University: California State University Fullerton
Country: United States
Continent: North America
Field of study: Business
Study type: semester abroad
The semester abroad was mandatory for me, but that was also one of the main reasons for me to choose my degree program “Industrial and Business Systems”, because I wanted to spend a semester abroad from the start. See ehuacom for CSUF Study Abroad.
I teamed up with N., whom I met during my studies, and together we went to California State University Fullerton (CSUF) in California. Fullerton is very close to Anaheim (Disneyland), which in turn is about 25 miles southeast of Los Angeles. As the name suggests, the CSUF is a state university with almost 40,000 students, most of them in the business field.
Although the University of Applied Sciences Emden/Leer has a number of partner universities, none of them were particularly attractive to us. We then came across “ MicroEdu ” at an information event and applied there for a semester at CSUF in California.
The application process was very uncomplicated and fast and the people at MicroEdu were very helpful and easy to reach, so that all questions were always answered very quickly. This primarily included questions about course selection and the conversion of US American units into credits. This issue also turned out to be the first (and also one of the biggest) difficulties. It was not possible for us to choose our courses in advance. So all we could do was pick out courses that we would like and have the content of these checked by the International Office to make sure that they were credited to us. Through the so-called “class crashing” we should later choose our courses, but more on that later.
Another problem was that at CSUF you only take 4 courses or a total of 12 units per semester as standard. In order to get our 30 credits, however, we needed 15 units, i.e. one more course, which increased the already horrendous (by German standards) tuition fees by $1000.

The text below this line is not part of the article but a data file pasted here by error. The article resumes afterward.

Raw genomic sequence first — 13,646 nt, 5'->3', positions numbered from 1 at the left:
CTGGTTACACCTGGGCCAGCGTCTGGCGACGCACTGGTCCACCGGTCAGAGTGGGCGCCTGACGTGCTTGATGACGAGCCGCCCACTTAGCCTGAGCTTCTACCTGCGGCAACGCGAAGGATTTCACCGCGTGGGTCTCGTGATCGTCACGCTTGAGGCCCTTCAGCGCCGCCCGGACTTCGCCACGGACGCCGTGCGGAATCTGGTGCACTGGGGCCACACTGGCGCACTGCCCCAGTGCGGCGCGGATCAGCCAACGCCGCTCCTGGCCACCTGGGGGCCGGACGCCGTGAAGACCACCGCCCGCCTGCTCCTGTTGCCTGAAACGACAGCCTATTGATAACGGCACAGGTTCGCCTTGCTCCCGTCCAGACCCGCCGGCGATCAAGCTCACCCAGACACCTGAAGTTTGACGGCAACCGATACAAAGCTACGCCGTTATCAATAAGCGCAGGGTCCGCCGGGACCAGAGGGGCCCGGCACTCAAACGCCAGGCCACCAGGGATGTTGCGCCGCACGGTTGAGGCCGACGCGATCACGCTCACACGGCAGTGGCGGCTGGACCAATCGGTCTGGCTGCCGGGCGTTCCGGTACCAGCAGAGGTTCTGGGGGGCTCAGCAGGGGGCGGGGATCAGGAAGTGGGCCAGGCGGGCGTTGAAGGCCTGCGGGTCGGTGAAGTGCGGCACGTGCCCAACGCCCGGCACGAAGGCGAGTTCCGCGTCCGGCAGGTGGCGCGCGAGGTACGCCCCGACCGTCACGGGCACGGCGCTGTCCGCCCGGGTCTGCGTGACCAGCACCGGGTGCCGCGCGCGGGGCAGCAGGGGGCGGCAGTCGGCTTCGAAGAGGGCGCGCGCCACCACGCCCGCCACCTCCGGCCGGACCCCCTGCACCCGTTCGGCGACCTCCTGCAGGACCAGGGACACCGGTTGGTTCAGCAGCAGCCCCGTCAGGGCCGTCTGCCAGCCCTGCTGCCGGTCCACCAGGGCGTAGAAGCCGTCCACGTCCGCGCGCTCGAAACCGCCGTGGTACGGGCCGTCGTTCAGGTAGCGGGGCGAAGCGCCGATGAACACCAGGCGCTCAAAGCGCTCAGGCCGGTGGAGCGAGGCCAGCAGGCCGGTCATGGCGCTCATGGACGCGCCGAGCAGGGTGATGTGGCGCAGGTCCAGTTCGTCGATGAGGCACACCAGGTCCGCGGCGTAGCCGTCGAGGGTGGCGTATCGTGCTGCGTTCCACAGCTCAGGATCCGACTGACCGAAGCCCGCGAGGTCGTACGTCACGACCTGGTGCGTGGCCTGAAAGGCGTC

However, everything else went smoothly. We received our visa documents quickly and were able to make an appointment at a US embassy.
We also got a lot of information about possible accommodations and since we were there relatively early, we both got a place in the University Village (more on that later).
I had actually pre-booked a shuttle for transportation from the airport, but something must have gone wrong with the booking. In any case, it was no problem to come to Fullerton without pre-ordering, and it was surprisingly cheap.
On site, we then first took care of a car, which was essential given the miserable network of public transport. We were able to rent a jeep at a very good price from a mechanic who was recommended to us in reports. All in all, we were extremely satisfied with our car because we made exactly the right choice for our purposes.
What turned out to be a bit difficult was finding a decent phone provider, as many, such as Verizon, were not compatible with foreign phones. In the end we ended up with 4 people in a family contract at T-Mobile. We didn’t always have the best network there, but the conditions were definitely the best in comparison, which is why we would most likely do it again.
The University Village is an apartment complex that is directly adjacent to the campus. Normally only contracts with a term of at least one year are signed, but if you apply early enough you get into a program where the contract is passed on to new internationals after a semester. The apartment was quite expensive, but only at first glance, since we got food twice a day during the week (as an all-you-can-eat buffet) and the cost of living in California is definitely higher than in Germany. In addition to the convenient location (close to the university and shopping facilities), we also had free parking and access to the pool. In addition, were organized many “social events” that gave the opportunity to meet people and exchange ideas. I was also very satisfied with the administration there, as everyone was very friendly and helpful.
Studies at the host university
Unfortunately, studying at Fullerton began with what was probably the worst experience of the semester abroad: class crashing.
As already mentioned, apart from a list of subjects we would like to have, we were not able to choose any courses beforehand (this only applied to the exchange students who were only there for one semester, everyone else can register online). N. and I both got 3 courses from that list, but we ended up not keeping any of them. Then two weeks began, in which we ran daily from course to course and professor to professor to find lectures in which there was still space or to which additional students were admitted. Of course, since we weren’t the only ones who felt this way (but more than 300 other foreign students, all of whom we met only needed four subjects), the professors were also a little overwhelmed,